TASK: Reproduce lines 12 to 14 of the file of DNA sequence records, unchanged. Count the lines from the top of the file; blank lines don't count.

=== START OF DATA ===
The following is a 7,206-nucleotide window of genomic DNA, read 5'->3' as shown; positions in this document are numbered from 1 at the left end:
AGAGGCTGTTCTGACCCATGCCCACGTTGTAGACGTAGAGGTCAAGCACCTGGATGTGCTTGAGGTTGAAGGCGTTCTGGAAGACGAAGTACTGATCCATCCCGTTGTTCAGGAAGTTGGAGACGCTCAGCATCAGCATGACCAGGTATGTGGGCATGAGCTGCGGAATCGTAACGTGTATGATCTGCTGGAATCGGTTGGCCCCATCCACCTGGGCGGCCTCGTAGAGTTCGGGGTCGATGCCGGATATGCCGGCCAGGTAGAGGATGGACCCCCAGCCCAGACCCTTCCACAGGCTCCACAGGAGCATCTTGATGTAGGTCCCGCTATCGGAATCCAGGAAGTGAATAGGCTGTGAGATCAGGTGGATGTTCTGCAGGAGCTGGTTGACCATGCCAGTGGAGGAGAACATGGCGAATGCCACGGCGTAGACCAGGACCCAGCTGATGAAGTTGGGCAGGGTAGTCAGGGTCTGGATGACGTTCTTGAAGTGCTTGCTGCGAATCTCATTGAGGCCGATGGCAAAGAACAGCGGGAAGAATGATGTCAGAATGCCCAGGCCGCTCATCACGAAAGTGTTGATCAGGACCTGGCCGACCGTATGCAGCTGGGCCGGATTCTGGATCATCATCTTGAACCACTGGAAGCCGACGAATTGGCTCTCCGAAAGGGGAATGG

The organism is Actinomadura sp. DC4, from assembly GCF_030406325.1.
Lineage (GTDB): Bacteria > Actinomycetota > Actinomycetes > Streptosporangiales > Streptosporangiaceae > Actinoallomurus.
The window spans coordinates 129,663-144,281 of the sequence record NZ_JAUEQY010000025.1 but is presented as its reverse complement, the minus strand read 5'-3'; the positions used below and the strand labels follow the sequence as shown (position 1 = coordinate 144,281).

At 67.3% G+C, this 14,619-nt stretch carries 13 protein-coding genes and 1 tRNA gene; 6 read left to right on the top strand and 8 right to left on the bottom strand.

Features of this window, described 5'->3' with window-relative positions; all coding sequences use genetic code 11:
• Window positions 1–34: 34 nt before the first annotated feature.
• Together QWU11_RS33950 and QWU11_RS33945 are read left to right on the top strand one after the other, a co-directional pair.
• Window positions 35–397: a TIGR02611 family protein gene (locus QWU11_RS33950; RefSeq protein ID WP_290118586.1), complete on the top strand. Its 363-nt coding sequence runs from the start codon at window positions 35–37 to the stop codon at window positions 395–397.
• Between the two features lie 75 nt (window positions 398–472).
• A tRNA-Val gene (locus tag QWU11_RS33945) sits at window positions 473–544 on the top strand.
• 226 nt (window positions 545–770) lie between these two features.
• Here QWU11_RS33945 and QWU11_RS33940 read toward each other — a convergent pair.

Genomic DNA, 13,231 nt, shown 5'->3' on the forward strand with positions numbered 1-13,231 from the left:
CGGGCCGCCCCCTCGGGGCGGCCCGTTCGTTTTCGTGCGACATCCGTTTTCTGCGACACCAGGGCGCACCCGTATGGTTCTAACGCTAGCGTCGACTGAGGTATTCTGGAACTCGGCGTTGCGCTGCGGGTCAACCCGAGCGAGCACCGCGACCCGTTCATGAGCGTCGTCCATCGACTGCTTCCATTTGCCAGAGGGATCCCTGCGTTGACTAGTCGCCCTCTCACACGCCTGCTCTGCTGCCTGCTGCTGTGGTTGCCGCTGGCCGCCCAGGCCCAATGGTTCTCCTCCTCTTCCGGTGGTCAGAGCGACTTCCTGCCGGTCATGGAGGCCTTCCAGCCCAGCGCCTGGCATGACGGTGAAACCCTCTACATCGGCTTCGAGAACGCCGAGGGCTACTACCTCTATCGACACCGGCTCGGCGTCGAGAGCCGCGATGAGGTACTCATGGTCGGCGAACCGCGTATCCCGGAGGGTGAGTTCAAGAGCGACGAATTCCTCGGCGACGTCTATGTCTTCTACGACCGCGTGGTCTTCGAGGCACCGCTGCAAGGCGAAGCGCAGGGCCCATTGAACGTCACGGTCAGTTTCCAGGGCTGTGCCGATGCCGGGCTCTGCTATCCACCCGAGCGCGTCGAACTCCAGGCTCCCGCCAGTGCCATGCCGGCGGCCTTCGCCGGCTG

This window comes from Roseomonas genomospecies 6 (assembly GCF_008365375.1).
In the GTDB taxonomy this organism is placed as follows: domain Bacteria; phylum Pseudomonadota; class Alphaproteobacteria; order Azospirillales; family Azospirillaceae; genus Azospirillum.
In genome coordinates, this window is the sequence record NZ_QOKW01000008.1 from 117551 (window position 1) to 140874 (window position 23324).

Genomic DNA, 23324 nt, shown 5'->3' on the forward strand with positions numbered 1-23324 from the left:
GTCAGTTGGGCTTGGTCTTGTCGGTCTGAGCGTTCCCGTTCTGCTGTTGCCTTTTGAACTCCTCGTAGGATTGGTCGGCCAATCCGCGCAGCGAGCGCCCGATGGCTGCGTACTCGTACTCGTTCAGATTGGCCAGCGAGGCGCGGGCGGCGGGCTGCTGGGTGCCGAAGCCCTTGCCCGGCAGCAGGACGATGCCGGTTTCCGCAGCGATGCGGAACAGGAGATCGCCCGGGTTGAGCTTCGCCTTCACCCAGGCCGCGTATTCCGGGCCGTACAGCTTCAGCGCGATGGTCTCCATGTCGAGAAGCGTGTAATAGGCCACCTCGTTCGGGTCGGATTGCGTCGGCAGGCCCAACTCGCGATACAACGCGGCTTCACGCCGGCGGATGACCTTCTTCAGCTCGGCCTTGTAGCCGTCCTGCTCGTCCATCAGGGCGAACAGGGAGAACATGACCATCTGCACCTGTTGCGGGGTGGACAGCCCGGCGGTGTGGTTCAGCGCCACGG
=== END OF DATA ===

• A tRNA-Val gene (locus tag QWU11_RS33945) sits at window positions 473–544 on the top strand.
• 226 nt (window positions 545–770) lie between these two features.
• Here QWU11_RS33945 and QWU11_RS33940 read toward each other — a convergent pair.